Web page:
For both India and China projection of power in their respective zones does not need AC's,as most of their targets r in striking distance.Now the question is can India cruise into South China sea with an AC for power projection,that is going to be suicidal,the same stands for China.

    The article states it right that this mammoth complex can be only used against weaker nation's those which lack serious naval and air power.
  5. bhramos

    bhramos Elite Member Elite Member

    Mar 21, 2009
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    But still India would use AC at the end of war, not beginning, as of like 1971 war, for India or China its a symbol of status.. for India to become a king of IOR.. as know other country posses an AC, even Until now it was Symbol of status and pride... as no other country in Asia posses an AC...
  6. bengalraider

    bengalraider DFI Technocrat Stars and Ambassadors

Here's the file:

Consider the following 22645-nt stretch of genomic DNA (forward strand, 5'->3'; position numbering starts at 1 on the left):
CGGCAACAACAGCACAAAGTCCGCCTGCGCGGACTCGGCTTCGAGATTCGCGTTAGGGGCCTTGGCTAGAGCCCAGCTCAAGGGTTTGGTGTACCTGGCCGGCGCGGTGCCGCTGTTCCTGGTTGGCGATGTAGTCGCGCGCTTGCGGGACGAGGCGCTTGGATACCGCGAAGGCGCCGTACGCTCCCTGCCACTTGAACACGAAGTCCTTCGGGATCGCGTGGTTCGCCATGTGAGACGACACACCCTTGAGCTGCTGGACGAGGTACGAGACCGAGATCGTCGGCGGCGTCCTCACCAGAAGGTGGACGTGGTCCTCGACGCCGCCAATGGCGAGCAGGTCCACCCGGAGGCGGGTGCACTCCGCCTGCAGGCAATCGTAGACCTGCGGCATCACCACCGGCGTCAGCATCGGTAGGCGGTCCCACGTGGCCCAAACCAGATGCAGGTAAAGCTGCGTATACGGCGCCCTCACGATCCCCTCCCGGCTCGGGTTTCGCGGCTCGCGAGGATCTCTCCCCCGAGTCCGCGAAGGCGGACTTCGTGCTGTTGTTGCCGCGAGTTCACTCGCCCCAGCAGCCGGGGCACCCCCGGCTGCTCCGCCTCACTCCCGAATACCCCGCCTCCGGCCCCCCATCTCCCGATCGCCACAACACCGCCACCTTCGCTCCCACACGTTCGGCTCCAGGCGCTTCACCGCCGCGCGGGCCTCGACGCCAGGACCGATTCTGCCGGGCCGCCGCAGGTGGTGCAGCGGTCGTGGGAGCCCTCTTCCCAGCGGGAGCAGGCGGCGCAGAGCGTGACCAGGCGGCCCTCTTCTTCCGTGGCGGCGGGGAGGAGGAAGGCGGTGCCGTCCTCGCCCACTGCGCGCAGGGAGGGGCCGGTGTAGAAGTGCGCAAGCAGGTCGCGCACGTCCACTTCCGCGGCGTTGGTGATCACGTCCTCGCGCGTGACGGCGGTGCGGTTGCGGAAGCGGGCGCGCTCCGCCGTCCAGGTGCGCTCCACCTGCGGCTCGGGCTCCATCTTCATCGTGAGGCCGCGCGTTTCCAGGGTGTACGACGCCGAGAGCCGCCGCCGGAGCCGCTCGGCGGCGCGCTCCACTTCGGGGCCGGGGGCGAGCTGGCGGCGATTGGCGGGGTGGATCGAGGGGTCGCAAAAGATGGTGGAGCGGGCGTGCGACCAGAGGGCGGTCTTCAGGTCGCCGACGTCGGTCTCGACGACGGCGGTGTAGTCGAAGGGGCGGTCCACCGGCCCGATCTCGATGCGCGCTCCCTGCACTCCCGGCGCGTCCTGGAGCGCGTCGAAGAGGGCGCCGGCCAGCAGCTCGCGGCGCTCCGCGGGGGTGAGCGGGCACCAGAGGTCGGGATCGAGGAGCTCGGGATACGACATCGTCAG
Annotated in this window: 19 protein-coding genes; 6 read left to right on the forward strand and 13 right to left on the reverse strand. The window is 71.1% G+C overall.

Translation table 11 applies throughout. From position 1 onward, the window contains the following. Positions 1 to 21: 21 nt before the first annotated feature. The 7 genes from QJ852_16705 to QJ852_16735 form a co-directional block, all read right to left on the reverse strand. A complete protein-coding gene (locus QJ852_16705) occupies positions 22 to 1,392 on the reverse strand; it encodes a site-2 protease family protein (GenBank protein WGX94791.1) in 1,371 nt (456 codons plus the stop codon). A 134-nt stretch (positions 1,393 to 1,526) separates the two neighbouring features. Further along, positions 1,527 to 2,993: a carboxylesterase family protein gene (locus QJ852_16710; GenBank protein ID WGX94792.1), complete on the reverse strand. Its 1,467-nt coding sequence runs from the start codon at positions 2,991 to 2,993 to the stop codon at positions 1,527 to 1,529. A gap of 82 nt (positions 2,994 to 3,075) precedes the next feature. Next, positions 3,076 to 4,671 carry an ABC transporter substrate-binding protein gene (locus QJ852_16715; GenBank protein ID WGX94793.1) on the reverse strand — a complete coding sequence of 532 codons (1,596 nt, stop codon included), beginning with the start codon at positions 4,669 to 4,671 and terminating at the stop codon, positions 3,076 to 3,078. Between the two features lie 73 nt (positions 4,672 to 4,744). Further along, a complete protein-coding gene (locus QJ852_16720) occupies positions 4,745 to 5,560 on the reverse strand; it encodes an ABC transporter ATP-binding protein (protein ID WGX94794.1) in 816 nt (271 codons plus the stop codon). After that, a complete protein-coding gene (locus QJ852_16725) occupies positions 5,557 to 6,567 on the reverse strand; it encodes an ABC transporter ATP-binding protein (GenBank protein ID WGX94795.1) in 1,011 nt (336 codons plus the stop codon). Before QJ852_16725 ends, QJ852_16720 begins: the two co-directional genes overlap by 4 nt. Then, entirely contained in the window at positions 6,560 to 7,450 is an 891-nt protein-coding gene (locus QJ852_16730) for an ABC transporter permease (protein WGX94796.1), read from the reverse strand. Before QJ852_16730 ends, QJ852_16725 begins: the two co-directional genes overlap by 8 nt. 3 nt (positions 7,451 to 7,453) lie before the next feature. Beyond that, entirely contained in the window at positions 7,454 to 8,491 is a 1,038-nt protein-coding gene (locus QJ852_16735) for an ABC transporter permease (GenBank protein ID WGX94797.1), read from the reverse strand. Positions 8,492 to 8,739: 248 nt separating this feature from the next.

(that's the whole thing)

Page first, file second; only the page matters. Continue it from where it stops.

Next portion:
Oct 10, 2009
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    in a fast food joint next to the imperial shipyard
    An aircraft carrier is and shall remain a potent symbol of "gunboat diplomacy".Also the carrier platform offers the host nation with far more flexibility as far as humanitarian support ops are concerned . Also as far as naval ops are concerned aircraft operating out of a carrier platform can provide CAP to any fleet and deter airborne operations against aforesaid fleet to a much farther distance than any shipborne SAM can .
    As far as India is concerned we may not be able to cruise into the south china sea but we can use carrier borne aircraft in say an operation against Al Qaeda targets in Yemen with the cooperation of the Yemeni authorities and that is what matters.
    A.V. likes this.
  7. Kunal Biswas

    Kunal Biswas Member of the Year 2011 Moderator

    May 26, 2010
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    There is nothing like CV/AC striking distance..

    A Aircraft can travel 3000km and fires a cruise missile of another 2000kms via conventional means..

    Nothing on the planet gives such capability..

    AC/CV are not much vulnerable to cruise missiles as a CV/AC is always protected by layers of other warships..

    Having a Carrier Group in the Ocean posses greater danger for all types of hostile vessels..

    India and China have large parts of oceans and sea for surveillance, And there is nothing better than a CV/AC..